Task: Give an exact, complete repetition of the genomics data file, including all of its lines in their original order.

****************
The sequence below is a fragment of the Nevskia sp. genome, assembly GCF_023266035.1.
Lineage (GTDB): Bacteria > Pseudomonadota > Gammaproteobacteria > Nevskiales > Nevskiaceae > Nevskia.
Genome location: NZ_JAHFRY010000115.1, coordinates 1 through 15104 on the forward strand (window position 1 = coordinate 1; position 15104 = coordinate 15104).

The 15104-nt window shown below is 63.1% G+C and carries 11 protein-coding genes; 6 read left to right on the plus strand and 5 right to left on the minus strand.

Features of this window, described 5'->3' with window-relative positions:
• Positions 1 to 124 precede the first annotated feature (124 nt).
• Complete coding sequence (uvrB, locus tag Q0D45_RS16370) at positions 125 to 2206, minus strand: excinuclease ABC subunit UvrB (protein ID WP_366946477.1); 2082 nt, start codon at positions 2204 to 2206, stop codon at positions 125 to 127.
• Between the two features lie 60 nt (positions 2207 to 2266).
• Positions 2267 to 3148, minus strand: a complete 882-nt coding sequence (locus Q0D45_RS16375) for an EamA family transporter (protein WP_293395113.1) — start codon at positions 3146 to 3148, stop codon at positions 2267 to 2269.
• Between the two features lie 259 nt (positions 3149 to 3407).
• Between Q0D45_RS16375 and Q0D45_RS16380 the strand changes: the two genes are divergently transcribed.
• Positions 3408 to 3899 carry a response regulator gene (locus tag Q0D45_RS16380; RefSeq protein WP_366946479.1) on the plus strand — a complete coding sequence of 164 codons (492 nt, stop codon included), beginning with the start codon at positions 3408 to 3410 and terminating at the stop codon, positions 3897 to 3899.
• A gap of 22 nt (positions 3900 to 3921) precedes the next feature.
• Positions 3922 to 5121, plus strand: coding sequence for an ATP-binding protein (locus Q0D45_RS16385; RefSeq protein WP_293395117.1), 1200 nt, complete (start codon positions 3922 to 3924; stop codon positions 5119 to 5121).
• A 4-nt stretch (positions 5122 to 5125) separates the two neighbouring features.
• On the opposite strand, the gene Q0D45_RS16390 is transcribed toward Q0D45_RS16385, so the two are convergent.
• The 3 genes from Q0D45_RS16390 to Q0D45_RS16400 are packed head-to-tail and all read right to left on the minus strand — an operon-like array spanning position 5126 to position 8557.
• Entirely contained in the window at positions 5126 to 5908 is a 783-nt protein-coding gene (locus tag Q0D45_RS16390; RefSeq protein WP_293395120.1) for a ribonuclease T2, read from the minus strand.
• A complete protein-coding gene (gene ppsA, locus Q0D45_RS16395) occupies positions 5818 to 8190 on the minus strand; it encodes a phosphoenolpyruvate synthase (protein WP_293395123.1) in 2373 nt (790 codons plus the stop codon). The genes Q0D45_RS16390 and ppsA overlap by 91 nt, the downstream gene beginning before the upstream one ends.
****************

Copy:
The sequence below is a fragment of the Nevskia sp. genome, assembly GCF_023266035.1.
Lineage (GTDB): Bacteria > Pseudomonadota > Gammaproteobacteria > Nevskiales > Nevskiaceae > Nevskia.
Genome location: NZ_JAHFRY010000115.1, coordinates 1 through 15104 on the forward strand (window position 1 = coordinate 1; position 15104 = coordinate 15104).

The 15104-nt window shown below is 63.1% G+C and carries 11 protein-coding genes; 6 read left to right on the plus strand and 5 right to left on the minus strand.

Features of this window, described 5'->3' with window-relative positions:
• Positions 1 to 124 precede the first annotated feature (124 nt).
• Complete coding sequence (uvrB, locus tag Q0D45_RS16370) at positions 125 to 2206, minus strand: excinuclease ABC subunit UvrB (protein ID WP_366946477.1); 2082 nt, start codon at positions 2204 to 2206, stop codon at positions 125 to 127.
• Between the two features lie 60 nt (positions 2207 to 2266).
• Positions 2267 to 3148, minus strand: a complete 882-nt coding sequence (locus Q0D45_RS16375) for an EamA family transporter (protein WP_293395113.1) — start codon at positions 3146 to 3148, stop codon at positions 2267 to 2269.
• Between the two features lie 259 nt (positions 3149 to 3407).
• Between Q0D45_RS16375 and Q0D45_RS16380 the strand changes: the two genes are divergently transcribed.
• Positions 3408 to 3899 carry a response regulator gene (locus tag Q0D45_RS16380; RefSeq protein WP_366946479.1) on the plus strand — a complete coding sequence of 164 codons (492 nt, stop codon included), beginning with the start codon at positions 3408 to 3410 and terminating at the stop codon, positions 3897 to 3899.
• A gap of 22 nt (positions 3900 to 3921) precedes the next feature.
• Positions 3922 to 5121, plus strand: coding sequence for an ATP-binding protein (locus Q0D45_RS16385; RefSeq protein WP_293395117.1), 1200 nt, complete (start codon positions 3922 to 3924; stop codon positions 5119 to 5121).
• A 4-nt stretch (positions 5122 to 5125) separates the two neighbouring features.
• On the opposite strand, the gene Q0D45_RS16390 is transcribed toward Q0D45_RS16385, so the two are convergent.
• The 3 genes from Q0D45_RS16390 to Q0D45_RS16400 are packed head-to-tail and all read right to left on the minus strand — an operon-like array spanning position 5126 to position 8557.
• Entirely contained in the window at positions 5126 to 5908 is a 783-nt protein-coding gene (locus tag Q0D45_RS16390; RefSeq protein WP_293395120.1) for a ribonuclease T2, read from the minus strand.
• A complete protein-coding gene (gene ppsA, locus Q0D45_RS16395) occupies positions 5818 to 8190 on the minus strand; it encodes a phosphoenolpyruvate synthase (protein WP_293395123.1) in 2373 nt (790 codons plus the stop codon). The genes Q0D45_RS16390 and ppsA overlap by 91 nt, the downstream gene beginning before the upstream one ends.